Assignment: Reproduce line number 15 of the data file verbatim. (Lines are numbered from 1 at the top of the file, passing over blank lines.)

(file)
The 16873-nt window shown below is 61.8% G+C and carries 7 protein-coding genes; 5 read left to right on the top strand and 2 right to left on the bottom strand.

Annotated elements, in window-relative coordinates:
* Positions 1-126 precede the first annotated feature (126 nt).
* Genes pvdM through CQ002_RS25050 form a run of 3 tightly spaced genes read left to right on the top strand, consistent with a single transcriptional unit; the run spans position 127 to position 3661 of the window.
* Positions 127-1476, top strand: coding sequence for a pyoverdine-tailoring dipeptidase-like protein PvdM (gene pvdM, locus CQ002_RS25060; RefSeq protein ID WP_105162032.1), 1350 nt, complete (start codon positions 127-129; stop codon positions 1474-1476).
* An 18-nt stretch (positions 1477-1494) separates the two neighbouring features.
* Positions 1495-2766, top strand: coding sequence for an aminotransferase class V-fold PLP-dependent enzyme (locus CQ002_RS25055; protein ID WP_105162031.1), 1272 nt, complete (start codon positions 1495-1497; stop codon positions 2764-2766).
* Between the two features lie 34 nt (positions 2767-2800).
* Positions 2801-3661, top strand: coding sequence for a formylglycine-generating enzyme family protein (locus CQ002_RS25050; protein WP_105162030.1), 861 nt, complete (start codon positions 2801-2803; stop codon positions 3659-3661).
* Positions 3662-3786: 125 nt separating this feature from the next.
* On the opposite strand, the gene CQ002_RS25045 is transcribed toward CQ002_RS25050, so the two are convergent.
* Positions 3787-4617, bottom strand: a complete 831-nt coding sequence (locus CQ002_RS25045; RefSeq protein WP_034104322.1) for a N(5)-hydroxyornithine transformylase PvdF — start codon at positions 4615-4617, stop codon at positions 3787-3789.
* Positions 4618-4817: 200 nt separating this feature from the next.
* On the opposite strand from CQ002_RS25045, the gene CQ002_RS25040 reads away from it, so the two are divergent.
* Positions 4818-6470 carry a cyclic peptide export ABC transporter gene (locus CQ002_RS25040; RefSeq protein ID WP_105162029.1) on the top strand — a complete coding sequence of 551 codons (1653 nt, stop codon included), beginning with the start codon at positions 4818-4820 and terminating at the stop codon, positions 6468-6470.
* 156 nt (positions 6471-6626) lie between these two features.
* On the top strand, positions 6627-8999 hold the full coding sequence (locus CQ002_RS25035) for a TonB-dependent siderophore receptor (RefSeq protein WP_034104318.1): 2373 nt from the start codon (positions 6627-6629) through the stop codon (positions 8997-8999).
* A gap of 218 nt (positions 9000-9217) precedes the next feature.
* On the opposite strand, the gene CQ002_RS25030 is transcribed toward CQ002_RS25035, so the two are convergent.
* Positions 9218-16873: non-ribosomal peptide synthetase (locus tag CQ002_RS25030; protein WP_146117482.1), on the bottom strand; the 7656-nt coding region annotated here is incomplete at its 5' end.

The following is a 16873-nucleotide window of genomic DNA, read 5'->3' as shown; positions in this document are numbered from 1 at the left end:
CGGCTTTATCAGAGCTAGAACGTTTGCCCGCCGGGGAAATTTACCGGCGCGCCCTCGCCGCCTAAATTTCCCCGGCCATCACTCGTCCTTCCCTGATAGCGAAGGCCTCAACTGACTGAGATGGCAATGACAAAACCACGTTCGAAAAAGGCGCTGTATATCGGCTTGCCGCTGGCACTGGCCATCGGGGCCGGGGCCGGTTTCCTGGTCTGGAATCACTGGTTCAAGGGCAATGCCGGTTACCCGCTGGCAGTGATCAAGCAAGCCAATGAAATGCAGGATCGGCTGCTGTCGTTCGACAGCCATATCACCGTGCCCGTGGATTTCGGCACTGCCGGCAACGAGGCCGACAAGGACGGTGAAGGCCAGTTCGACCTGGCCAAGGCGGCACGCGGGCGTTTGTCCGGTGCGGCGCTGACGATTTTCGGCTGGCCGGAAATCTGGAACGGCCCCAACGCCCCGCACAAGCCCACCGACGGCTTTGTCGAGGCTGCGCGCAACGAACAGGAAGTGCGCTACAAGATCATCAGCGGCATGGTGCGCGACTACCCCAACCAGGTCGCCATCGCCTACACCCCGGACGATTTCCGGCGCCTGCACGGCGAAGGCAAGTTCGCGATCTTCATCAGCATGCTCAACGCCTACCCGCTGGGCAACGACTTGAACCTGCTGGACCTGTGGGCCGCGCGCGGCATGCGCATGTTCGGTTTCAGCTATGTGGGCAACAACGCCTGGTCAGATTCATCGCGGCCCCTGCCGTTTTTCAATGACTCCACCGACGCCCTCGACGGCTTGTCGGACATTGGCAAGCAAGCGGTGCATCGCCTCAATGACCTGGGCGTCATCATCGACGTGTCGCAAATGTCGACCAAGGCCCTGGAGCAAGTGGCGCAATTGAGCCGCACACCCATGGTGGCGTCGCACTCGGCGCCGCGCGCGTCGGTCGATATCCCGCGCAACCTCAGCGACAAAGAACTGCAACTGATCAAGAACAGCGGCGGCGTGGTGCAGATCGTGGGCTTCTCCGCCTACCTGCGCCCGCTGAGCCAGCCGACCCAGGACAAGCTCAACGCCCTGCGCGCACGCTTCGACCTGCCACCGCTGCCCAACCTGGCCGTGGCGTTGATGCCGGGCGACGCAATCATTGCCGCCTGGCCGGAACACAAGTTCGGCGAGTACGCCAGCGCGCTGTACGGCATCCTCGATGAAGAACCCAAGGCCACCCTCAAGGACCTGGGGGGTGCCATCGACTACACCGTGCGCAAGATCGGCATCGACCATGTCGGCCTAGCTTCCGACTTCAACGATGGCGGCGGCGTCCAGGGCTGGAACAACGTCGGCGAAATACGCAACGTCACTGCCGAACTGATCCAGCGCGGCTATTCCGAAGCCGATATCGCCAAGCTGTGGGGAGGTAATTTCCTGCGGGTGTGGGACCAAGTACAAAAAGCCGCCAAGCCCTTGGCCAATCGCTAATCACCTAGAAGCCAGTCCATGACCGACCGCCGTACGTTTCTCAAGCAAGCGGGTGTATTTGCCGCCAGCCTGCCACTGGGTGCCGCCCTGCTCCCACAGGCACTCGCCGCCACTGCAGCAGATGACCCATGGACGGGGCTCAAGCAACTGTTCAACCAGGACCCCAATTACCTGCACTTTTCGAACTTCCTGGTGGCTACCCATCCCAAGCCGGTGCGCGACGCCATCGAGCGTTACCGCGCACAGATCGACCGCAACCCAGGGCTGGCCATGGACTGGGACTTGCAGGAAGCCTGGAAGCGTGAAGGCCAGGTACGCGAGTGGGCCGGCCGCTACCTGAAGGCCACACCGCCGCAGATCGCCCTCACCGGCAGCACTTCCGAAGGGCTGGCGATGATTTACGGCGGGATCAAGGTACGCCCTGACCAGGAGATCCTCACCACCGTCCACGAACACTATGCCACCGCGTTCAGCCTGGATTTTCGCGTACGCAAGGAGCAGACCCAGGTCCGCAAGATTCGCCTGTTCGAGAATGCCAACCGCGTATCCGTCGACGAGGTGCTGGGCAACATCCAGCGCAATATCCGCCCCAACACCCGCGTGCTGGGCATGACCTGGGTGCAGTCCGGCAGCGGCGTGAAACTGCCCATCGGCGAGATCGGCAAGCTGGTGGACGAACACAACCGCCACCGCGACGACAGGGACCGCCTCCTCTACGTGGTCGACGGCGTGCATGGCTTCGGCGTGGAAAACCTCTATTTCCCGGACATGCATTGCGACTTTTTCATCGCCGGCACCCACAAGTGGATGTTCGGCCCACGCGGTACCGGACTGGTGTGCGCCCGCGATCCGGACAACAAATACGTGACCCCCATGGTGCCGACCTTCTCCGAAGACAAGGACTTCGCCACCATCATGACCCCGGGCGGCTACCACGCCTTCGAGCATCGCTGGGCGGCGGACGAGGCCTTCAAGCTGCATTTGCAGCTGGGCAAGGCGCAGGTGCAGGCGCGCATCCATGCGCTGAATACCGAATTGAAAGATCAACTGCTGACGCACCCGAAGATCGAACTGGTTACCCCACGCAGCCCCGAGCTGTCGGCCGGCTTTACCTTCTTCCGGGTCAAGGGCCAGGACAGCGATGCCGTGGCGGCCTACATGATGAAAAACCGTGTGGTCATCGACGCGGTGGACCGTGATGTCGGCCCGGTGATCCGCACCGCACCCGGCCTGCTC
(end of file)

* Positions 4818-6470 carry a cyclic peptide export ABC transporter gene (locus CQ002_RS25040; RefSeq protein ID WP_105162029.1) on the top strand — a complete coding sequence of 551 codons (1653 nt, stop codon included), beginning with the start codon at positions 4818-4820 and terminating at the stop codon, positions 6468-6470.